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Role Based Access Control

Azure RBAC can be used to define access rights for individual users or service principals (service accounts).

Roles are definitions of types of resources, actions and read vs read/write that user with this role can access. There are many useful roles built-in including generic Owner, Contributor and Reader as well as resource specific such as Virtual Machine Contributor and many more. You can also define custom roles in which you list part of API tree you want to allow or forbid. As roles are handled on Azure Resource Manager level it is applied for all management types including portal, CLI, PowerShell, SDKs or APIs used by automation tools such as Terraform or Ansible.

Assignment of users to roles is best handled with your identity management so by leveraging Security Groups in AD synchronized with AAD. You can also users directly without groups.

Scope can be defined as whole subscription and assignments are inherited by lower level objects, but you can overide this on lower levels. Another typical scope is Resource Group, so user can become owner of his workload, can read and monitor other Resource Groups while might have no visibility into others. You can also lock scope to single individual resource.

Prepare environment and create new account

First we will create some resource groups to play with.

az group create -n rg-blue -l westeurope
az group create -n rg-red -l westeurope
az group create -n rg-green -l westeurope

In my subscription I am not allowed to create additional user accounts so for purpose of this demo I will user service prinicpals. It is special (or you can say "service") account very often used for scripting and automation. Let's create service principal with certificate-based authentication and skip assignment to default role.

az ad sp create-for-rbac -n myLimitedAccount \
    --skip-assignment \
    --create-cert

Please copy /home/tomas/tmpgr_em7l5.pem to a safe place. When run 'az login' provide the file path to the --password argument

Note client self-signed certificate has been created.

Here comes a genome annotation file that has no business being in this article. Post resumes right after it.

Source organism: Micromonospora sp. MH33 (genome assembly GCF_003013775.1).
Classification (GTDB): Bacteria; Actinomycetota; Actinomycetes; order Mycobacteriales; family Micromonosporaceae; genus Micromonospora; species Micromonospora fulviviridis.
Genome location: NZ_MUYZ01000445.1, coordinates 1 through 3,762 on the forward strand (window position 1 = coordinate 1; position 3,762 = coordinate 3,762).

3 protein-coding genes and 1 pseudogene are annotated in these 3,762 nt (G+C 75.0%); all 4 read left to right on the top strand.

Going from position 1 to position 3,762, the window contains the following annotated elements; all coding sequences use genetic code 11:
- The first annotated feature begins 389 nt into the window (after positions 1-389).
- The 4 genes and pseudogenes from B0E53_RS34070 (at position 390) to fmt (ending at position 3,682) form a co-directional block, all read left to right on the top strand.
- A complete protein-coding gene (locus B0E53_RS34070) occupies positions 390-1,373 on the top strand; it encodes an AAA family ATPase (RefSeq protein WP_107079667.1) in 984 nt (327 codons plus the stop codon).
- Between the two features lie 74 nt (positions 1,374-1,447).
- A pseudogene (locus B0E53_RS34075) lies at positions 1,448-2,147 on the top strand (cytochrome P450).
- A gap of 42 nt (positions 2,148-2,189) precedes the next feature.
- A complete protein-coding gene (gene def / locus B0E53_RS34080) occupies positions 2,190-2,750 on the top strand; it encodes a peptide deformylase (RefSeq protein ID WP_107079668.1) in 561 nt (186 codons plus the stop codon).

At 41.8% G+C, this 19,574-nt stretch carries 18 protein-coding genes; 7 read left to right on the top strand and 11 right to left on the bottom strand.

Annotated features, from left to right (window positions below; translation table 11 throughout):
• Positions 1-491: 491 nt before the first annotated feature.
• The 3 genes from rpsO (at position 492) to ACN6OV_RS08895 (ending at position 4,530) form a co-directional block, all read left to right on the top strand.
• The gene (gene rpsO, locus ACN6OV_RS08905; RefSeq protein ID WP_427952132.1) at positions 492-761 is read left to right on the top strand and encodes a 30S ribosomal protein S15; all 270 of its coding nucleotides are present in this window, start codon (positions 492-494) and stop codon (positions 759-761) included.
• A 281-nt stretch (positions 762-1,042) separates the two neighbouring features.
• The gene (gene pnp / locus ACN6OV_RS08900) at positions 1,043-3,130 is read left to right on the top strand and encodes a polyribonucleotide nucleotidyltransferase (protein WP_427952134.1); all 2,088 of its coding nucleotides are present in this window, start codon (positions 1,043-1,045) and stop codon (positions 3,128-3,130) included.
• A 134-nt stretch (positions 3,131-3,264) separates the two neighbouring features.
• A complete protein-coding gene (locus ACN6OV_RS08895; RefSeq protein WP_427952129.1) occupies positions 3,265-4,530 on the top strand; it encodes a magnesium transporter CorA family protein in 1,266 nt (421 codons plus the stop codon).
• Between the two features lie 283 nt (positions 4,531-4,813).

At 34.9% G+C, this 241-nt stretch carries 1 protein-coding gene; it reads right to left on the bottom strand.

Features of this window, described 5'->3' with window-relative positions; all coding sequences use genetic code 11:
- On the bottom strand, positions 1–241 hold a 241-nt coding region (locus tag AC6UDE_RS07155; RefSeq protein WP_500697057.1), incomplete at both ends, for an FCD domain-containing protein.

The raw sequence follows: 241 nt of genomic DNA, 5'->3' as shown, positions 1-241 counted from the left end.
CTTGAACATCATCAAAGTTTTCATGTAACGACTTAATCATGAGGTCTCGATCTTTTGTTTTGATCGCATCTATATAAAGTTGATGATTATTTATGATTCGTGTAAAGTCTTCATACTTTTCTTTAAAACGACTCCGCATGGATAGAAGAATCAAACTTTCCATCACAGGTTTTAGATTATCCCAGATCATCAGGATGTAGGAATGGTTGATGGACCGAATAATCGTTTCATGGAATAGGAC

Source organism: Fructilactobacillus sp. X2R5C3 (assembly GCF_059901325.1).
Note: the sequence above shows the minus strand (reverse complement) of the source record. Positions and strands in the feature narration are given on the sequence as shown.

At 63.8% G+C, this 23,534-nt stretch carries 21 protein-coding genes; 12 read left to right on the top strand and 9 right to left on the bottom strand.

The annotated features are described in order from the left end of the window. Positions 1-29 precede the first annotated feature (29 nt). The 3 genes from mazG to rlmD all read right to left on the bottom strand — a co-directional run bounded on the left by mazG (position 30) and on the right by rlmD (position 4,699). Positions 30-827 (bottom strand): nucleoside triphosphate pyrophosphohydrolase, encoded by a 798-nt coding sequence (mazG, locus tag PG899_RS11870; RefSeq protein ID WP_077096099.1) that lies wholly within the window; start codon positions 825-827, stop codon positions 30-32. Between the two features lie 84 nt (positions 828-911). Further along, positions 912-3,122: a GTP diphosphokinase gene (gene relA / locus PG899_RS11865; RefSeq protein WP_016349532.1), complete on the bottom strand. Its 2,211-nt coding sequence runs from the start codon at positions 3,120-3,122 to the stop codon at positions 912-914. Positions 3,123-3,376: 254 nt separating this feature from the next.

Basic RBAC

In this section we will explore basic RBAC with simple built-in read/write and readonly roles and assign those on resource group scope.

As we are going to use our PC with limited user account let's open cloud shell (eg. shell.azure.com) to have full admin access there (so do not have have login back and forward all the time on our PC).

With admin access we can see all groups containing rg string, so all three colors.

az group list -o table --query "[?contains(name,'rg')]"

Check out built-in roles.

az role definition list -o table

We will start with generic roles Owner, Contributor (full access but cannot grant rights to other users) and Reader. We will now grant access to our limited user as Reader for blue group and Contributor for green group.

export rgblue=$(az group show -n rg-blue --query id -o tsv)
az role assignment create --role Reader \
    --assignee "http://myLimitedAccount" \
    --scope $rgblue

export rggreen=$(az group show -n rg-green --query id -o tsv)
az role assignment create --role Contributor \
    --assignee "http://myLimitedAccount" \
    --scope $rggreen

On our PC lets now connect as limited user. Note that we need to specify tenant id which you can get in GUI or by following command in cloud shell that will get tenant id of your first subscription.

az account list --query "[0].tenantId" -o tsv

Copy Tenand ID over and store it in env variable on your PC. Now we can connect.

export tenantId="0123456-0123456-0123456"
az login -u "http://myLimitedAccount" \
    --service-principal \
    -p /home/tomas/tmpgr_em7l5.pem \
    --tenant $tenantId \
    --allow-no-subscriptions

Check what groups are visible to this user. We should see only blue and green, but no red.

az group list -o table --query "[?contains(name,'rg')]"

Logged as regular user (in cloud shell) let's create resources in green and blue group.